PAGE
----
I am often asked, “Is [insert name of food here] bad for you?”

    My usual response? “Depends.  How do you cook it, how often do you eat it, and how much of it do you eat?”

    A six-ounce steak once a week is very different from a steady diet of hamburgers, roast beef sandwiches, and cheesesteaks.

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    Obama Eats A Burger — And Reaffirms His Masculinity

    ObamaThe scene from yesterday’s  NBC White House special that stood out to me most was that of Barack Obama ordering burgers and French fries at popular East coast chain Five Guys.

    It struck me as odd and carefully orchestrated, particularly since many articles during Obama’s presidential campaign pointed out the healthfulness of his diet.

    When discussing  nutrition, it is imperative to also examine the cultural implications of food, particularly as they apply to gender, class, and ethnicity.  These are intangible, yet pervasive, factors that affect who eats what.

    This slightly dense, yet fascinating, essay discusses the masculinity of meat and its political symbolisms. A highly recommended read.

    I am not chastising President Obama for eating hamburgers.  Nor am I making the point that our eating habits are always a reflection of gender.  I am, however, pointing out the underlying messages in food choices (particularly in situations like this ones) as well as what I consider unfortunate cultural symbolisms that affect eating habits:

    • “A real man” eats beef, large portions, and does not care about calories or nutrition
    • Healthy eating is elitist
    • A “true American” supports his country by eating meat

    Thoughts?

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    Different Day, Same Cow?

    Would you ever eat the meat — or drink the milk — of a cloned cow?

    Heck, why am I even asking? You really have no choice!

    One of George W. Bush’s last decisions as Commander-in-Chief included quietly passing legislation allowing the meat and milk of cloned animals to be sold to consumers without being labeled as such.

    The Food and Drug Association’s argument is that since food from cloned cattle is no less healthy than that of “conventional” cattle, there is no need to differentiate between the two.

    In fact, some documentation quotes scientists as saying cloned meat can actually be better, since it often results in tender, juicier steaks (right, I am sure this was the driving force behind animal cloning).

    The main line of reasoning behind cloning is to provide more food to the American public.

    Really? The food industry is already supplying an average of 3,900 calories per person — almost double the requirement for most people. Do we really need more food? And if we do, why is red meat the chosen one?

    The chances of you having consumed food from a cloned animal is low, as the number of them is currently too low to enter the food supply.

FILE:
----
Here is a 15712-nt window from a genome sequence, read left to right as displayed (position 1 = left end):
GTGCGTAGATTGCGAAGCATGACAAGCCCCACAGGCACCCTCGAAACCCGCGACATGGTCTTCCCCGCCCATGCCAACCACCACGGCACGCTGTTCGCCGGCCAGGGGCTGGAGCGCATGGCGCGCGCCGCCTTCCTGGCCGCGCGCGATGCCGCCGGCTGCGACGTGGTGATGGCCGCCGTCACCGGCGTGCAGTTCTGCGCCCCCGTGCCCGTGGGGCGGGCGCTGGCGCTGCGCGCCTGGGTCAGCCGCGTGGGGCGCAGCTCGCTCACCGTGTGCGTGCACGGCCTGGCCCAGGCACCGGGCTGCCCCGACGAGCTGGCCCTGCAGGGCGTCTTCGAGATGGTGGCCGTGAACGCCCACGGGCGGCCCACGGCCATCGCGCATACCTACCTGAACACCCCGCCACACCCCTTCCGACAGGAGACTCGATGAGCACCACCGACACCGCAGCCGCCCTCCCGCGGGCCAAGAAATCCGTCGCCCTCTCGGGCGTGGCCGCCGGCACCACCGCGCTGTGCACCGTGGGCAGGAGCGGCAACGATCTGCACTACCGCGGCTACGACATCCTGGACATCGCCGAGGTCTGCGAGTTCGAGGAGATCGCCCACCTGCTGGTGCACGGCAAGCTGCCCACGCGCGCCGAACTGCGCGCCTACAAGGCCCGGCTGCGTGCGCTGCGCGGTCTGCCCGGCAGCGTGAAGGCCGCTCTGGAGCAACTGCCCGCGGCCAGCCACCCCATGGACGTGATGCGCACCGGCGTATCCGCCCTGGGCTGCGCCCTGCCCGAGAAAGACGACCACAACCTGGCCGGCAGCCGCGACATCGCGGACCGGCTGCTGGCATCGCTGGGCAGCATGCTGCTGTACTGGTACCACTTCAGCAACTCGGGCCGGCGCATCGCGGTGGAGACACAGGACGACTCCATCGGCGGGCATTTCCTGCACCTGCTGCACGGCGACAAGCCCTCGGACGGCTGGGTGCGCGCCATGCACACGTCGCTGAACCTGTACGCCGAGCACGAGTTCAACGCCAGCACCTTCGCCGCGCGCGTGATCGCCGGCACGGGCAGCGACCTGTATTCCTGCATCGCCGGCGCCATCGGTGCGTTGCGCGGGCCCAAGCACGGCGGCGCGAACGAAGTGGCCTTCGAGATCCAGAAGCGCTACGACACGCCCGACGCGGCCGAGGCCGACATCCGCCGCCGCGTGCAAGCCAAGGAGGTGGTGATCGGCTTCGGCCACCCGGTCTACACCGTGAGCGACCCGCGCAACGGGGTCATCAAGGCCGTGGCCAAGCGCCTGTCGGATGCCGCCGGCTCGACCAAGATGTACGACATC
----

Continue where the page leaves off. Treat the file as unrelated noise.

However, don’t expect any special announcements once this happens.

    Industry response to concerns from consumers? “If you don’t feel comfortable eating food from a cloned animal, buy organic.”

    Thoughts?

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    You Ask, I Answer: Weston Price Organization

    What do you know about the Weston Price Foundation?

    — Dennise O’Grady
    Bay Head, NJ

    Let’s start with the positive — they advocate for small farms, particularly the strengthening of farmer-to-consumer relationships.

    Other than that, I view them as an extremist group that tends to border on silliness. That’s their logo, by the way, which, they explain, illustrates Western societies’ narrow-mindedness towards food.

    An odd choice, since the “narrow vision” includes everything from Houston to Peruvian highlands to the Caribbean. Meanwhile, a lot of the nations in the “wide” circles have just as many problems with obesity, diabetes, and junk food consumption as the United States. I don’t get it.

    Their core belief? Full-fat raw dairy, butter, red meat, and soaked grains are the answer to a healthy life, while plant-based diets are the root of all health problems.

    I’ll let their writing speak for itself.

    Exhibit A:

    “According to an article in the Washington Post (“Don’t have a cow, Mom,” October 31, 2006) vegetarianism among teenagers is increasing. Vegetarian families eat a more varied diet, we are told, which includes such yummies as rutabaga and tofu. Not to worry, Mom, says the American Dietetic Association, “. . . a well-planned all-veggie diet for children and adolescents can be nutritionally sound. . . ” as long as teens consume soy beverages and cereals fortified with vitamin D and B12. The dietitians claim teens can get adequate calcium, iron, zinc and protein from vegetables, grains, fruit, and, of course, soy foods. No mention is made of vitamin A, so necessary for reproductive health, nor of the downside of all those soy foods. So, don’t have a cow, Mom. Just don’t expect to have any grandchildren.”